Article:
The Common Good

A Culture of Greed

Sojomail - July 17, 2002


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++++++++++++++++++++++ 17-July-2002 +++++++++++++++++++++++++
+++++++++++++++++++ A Culture of Greed ++++++++++++++++++++++

 Q u o t e   o f   t h e   W e e k
     *Gandalf: Who deserves death?

 H e a r t s   &   M i n d s
     *Robbery with a fountain pen

 F u n n y   B u s i n e s s
     *The potato patch

 B y   t h e   N u m b e r s
     *Little faith in big business in USA

 D e b a t e
     *What's the best welfare reform we can hope for?

 R e l i g i o n   &   P o l i t i c s
     *US evangelicals financing settlements in Israel

 S o u l   W o r k s
     *Are you milking God?

 C u l t u r e   W a t c h
     *Mostly tango

 B u i l d i n g   a   M o v e m e n t
     *IT becomes a social bridge in South Africa

 B o o m e r a n g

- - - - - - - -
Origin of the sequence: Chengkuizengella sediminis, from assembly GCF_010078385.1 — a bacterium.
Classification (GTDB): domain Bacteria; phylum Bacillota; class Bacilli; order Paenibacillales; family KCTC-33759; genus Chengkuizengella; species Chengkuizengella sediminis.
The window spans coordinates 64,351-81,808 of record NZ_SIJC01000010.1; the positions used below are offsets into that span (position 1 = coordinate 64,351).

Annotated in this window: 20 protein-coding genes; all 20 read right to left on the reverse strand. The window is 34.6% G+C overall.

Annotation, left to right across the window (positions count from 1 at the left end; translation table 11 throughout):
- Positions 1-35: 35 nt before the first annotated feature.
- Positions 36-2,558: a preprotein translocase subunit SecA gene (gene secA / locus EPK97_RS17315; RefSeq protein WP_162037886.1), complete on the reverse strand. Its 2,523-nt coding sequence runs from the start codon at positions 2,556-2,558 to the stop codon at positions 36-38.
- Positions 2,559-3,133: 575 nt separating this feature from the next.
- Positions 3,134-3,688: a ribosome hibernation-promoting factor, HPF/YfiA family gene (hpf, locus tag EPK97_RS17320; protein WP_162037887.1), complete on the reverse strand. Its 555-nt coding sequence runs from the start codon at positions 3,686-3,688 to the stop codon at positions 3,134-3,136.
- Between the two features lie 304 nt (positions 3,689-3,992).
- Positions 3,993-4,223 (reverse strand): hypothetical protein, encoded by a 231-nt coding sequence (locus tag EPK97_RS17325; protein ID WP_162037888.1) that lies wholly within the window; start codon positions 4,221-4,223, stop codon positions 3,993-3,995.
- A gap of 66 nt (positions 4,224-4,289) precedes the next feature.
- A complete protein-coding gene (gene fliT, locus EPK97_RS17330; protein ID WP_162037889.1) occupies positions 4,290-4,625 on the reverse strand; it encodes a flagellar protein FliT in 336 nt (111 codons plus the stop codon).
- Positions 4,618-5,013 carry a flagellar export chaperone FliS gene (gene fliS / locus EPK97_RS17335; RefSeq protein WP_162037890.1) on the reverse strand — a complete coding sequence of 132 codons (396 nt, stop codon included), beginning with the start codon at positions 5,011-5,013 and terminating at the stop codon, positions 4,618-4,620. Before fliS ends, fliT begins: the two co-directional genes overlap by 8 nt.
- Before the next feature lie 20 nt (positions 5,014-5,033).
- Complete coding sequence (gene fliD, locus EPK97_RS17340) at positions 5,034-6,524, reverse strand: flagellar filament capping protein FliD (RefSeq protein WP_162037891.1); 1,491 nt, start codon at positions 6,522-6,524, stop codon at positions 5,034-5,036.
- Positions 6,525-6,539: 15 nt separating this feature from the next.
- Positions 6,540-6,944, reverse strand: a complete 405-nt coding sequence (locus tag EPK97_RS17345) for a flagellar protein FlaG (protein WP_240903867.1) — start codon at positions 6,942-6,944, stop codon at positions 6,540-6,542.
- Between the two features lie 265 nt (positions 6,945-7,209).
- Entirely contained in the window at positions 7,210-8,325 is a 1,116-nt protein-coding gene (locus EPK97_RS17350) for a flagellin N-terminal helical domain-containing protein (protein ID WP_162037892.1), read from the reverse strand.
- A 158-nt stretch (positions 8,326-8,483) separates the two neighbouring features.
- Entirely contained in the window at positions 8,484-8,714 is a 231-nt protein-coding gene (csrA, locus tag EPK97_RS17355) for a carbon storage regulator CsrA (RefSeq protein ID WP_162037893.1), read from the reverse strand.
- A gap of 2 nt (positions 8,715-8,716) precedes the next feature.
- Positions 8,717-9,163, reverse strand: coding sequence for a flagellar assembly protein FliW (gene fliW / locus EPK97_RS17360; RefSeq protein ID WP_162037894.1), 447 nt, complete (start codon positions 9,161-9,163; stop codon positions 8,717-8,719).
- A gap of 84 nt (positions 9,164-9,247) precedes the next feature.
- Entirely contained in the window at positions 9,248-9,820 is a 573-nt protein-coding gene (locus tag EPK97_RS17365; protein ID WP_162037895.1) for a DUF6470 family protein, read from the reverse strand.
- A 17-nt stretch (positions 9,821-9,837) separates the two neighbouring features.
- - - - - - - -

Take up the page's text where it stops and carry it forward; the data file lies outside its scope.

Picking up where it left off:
*SojoMail readers hit reply

 W e b s c e n e
     *The new environmentalist
     *Create your own wildlife habitat
     *Fredrick Douglass feast

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Q u o t e   o f   t h e   W e e k

"Deserves it! I daresay he does.
Many that live deserve death.
And some that die deserve life.
Can you give it to them? Then do not
be too eager to deal out death in
judgment. For even the very wise
cannot see all ends."
Gandalf in "The Fellowship of the Ring"
by J.R.R. Tolkien

H e a r t s   &   M i n d s
Robbery with a Fountain Pen

by Jim Wallis

Every day brings new reports of more corporations that have been "cooking" their books - using accounting tricks to mask expenses, hide losses, and inflate profits. When investigators finally step in, thousands of people are left jobless or without their retirement funds, while top executives walk away with millions.